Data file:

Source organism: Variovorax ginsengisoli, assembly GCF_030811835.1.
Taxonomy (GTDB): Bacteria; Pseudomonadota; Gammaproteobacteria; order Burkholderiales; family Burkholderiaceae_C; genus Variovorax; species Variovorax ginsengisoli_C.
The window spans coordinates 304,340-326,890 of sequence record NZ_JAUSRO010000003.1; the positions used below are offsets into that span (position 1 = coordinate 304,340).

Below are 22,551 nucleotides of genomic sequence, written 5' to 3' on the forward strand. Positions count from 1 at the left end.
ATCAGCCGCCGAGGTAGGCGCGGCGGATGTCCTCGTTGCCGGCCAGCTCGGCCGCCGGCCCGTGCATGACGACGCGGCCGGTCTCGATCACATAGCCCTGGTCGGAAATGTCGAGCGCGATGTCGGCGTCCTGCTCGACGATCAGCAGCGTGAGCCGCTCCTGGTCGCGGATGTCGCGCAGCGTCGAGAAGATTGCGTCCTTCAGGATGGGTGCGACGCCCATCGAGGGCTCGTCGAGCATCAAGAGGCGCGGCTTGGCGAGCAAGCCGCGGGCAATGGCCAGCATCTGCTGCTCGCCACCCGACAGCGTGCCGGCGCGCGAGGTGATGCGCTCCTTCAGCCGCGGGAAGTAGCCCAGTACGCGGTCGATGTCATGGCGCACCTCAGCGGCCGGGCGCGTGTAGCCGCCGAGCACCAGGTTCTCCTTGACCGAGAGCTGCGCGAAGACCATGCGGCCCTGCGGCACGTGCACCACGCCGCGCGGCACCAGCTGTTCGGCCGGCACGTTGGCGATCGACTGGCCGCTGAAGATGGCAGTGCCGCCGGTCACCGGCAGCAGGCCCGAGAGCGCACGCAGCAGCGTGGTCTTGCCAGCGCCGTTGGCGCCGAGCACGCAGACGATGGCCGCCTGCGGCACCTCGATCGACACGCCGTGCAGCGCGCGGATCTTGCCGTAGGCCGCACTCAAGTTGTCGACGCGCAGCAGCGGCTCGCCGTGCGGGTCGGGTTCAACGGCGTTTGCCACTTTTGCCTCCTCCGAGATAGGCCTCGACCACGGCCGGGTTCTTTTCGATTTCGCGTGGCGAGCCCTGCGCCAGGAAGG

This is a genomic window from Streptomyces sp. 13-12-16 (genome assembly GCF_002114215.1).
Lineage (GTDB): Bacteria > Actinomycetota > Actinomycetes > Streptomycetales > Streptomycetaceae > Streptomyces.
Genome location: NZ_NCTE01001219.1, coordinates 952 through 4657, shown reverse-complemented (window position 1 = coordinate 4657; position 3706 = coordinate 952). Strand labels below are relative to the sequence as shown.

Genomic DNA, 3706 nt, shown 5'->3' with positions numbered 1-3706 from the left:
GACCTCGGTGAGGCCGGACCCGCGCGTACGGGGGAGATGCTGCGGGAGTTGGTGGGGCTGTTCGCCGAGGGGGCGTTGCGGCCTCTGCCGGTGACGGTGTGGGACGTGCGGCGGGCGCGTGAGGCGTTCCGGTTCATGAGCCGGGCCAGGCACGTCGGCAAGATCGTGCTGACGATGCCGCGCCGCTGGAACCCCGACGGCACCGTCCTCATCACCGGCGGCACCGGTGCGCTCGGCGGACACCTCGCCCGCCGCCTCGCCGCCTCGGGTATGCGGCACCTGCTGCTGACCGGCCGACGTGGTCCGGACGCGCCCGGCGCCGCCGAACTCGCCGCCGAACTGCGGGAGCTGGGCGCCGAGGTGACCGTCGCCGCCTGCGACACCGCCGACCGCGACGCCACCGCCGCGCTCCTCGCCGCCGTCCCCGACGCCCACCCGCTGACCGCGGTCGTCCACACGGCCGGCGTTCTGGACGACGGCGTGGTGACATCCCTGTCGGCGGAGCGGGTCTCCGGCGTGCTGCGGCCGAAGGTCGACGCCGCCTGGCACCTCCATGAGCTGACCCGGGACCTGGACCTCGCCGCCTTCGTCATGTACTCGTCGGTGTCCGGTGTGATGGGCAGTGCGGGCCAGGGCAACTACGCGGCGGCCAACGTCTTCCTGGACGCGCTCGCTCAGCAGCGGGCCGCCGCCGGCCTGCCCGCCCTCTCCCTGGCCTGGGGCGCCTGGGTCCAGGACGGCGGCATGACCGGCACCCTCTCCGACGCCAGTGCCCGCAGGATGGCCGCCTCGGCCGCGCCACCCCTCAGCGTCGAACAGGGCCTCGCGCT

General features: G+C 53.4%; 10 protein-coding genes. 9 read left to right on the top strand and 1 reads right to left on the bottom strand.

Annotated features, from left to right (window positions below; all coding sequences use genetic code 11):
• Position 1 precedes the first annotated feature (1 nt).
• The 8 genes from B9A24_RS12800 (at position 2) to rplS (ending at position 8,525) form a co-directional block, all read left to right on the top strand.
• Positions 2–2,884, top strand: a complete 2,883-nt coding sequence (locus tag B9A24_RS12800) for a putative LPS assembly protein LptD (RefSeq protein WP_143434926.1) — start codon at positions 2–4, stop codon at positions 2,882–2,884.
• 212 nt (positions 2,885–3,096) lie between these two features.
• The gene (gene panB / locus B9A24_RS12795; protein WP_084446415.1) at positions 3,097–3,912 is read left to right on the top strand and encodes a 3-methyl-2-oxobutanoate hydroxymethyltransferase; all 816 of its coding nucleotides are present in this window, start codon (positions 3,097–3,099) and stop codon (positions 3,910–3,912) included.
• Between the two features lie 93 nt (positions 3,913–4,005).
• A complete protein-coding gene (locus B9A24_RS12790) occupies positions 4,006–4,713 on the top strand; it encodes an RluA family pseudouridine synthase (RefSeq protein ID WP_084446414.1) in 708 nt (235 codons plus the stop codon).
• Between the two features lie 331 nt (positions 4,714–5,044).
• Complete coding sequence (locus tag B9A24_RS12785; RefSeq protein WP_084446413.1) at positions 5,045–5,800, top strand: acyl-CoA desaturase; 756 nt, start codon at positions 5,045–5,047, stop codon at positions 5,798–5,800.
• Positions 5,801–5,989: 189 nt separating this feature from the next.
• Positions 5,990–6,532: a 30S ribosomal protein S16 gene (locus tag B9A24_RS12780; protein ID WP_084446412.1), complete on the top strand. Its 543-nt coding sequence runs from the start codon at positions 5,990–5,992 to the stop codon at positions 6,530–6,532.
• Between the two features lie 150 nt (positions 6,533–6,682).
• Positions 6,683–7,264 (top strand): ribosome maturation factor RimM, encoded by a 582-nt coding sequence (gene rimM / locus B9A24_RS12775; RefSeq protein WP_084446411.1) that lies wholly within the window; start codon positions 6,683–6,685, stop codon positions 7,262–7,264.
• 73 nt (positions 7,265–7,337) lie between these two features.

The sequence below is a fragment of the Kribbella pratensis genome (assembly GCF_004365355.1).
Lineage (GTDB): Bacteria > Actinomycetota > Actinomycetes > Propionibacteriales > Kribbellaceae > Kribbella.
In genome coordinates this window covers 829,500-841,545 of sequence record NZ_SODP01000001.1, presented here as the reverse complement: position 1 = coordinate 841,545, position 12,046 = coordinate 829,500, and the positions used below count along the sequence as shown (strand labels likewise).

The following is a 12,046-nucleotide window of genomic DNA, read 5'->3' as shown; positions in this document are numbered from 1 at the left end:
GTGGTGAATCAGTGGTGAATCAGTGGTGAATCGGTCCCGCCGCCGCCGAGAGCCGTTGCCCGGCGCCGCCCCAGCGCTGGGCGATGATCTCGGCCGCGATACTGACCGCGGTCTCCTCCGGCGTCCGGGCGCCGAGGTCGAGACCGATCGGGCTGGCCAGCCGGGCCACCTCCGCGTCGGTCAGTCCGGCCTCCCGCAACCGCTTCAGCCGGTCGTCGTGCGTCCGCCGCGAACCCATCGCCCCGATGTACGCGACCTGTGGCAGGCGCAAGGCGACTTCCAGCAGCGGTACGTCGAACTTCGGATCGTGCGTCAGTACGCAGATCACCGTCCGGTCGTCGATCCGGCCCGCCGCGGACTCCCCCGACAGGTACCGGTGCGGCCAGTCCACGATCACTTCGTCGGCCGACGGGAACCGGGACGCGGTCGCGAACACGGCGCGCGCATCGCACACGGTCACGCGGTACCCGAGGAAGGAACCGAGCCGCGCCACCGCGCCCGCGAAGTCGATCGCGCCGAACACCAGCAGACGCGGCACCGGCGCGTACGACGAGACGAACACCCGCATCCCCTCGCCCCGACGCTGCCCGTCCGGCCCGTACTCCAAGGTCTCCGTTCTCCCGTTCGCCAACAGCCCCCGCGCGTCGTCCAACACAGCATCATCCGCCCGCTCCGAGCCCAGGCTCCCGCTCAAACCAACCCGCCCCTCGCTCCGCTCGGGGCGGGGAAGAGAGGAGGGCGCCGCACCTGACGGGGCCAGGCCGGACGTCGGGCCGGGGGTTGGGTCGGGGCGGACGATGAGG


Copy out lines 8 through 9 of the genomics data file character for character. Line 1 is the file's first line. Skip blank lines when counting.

Genome location: NZ_NCTE01001219.1, coordinates 952 through 4657, shown reverse-complemented (window position 1 = coordinate 4657; position 3706 = coordinate 952). Strand labels below are relative to the sequence as shown.

Genomic DNA, 3706 nt, shown 5'->3' with positions numbered 1-3706 from the left: